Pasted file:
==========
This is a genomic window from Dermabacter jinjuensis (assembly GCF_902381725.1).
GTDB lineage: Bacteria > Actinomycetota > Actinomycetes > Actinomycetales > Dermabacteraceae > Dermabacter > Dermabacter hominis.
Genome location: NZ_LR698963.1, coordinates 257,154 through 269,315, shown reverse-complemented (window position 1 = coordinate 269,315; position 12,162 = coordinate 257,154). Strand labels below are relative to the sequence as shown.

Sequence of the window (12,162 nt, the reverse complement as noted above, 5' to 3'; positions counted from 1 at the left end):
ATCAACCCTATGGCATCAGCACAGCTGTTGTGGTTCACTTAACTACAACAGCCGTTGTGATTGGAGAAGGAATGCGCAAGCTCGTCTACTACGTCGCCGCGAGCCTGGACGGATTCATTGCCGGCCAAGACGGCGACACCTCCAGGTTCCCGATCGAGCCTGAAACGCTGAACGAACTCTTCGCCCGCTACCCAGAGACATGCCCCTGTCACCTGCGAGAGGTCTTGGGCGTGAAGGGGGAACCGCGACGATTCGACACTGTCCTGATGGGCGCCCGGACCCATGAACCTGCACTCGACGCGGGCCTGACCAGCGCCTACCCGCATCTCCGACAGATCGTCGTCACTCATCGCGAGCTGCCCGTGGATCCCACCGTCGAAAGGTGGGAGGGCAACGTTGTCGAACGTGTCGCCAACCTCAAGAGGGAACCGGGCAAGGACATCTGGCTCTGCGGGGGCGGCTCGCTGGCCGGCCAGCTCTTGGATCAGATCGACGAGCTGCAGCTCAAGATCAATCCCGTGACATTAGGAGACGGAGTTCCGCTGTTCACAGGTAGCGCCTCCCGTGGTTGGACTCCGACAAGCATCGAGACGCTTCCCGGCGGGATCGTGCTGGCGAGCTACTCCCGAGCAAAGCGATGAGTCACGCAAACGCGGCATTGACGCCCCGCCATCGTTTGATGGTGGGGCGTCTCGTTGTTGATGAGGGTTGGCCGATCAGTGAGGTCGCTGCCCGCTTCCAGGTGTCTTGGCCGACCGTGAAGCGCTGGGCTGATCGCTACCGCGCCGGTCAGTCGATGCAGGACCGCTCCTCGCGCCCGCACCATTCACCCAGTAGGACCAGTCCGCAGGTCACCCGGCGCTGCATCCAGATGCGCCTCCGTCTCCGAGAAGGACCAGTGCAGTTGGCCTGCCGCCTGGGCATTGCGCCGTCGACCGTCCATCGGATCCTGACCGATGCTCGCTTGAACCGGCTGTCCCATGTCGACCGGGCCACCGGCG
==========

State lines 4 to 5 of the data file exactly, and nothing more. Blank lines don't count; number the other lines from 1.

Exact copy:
Sequence of the window (12,162 nt, the reverse complement as noted above, 5' to 3'; positions counted from 1 at the left end):
ATCAACCCTATGGCATCAGCACAGCTGTTGTGGTTCACTTAACTACAACAGCCGTTGTGATTGGAGAAGGAATGCGCAAGCTCGTCTACTACGTCGCCGCGAGCCTGGACGGATTCATTGCCGGCCAAGACGGCGACACCTCCAGGTTCCCGATCGAGCCTGAAACGCTGAACGAACTCTTCGCCCGCTACCCAGAGACATGCCCCTGTCACCTGCGAGAGGTCTTGGGCGTGAAGGGGGAACCGCGACGATTCGACACTGTCCTGATGGGCGCCCGGACCCATGAACCTGCACTCGACGCGGGCCTGACCAGCGCCTACCCGCATCTCCGACAGATCGTCGTCACTCATCGCGAGCTGCCCGTGGATCCCACCGTCGAAAGGTGGGAGGGCAACGTTGTCGAACGTGTCGCCAACCTCAAGAGGGAACCGGGCAAGGACATCTGGCTCTGCGGGGGCGGCTCGCTGGCCGGCCAGCTCTTGGATCAGATCGACGAGCTGCAGCTCAAGATCAATCCCGTGACATTAGGAGACGGAGTTCCGCTGTTCACAGGTAGCGCCTCCCGTGGTTGGACTCCGACAAGCATCGAGACGCTTCCCGGCGGGATCGTGCTGGCGAGCTACTCCCGAGCAAAGCGATGAGTCACGCAAACGCGGCATTGACGCCCCGCCATCGTTTGATGGTGGGGCGTCTCGTTGTTGATGAGGGTTGGCCGATCAGTGAGGTCGCTGCCCGCTTCCAGGTGTCTTGGCCGACCGTGAAGCGCTGGGCTGATCGCTACCGCGCCGGTCAGTCGATGCAGGACCGCTCCTCGCGCCCGCACCATTCACCCAGTAGGACCAGTCCGCAGGTCACCCGGCGCTGCATCCAGATGCGCCTCCGTCTCCGAGAAGGACCAGTGCAGTTGGCCTGCCGCCTGGGCATTGCGCCGTCGACCGTCCATCGGATCCTGACCGATGCTCGCTTGAACCGGCTGTCCCATGTCGACCGGGCCACCGGCG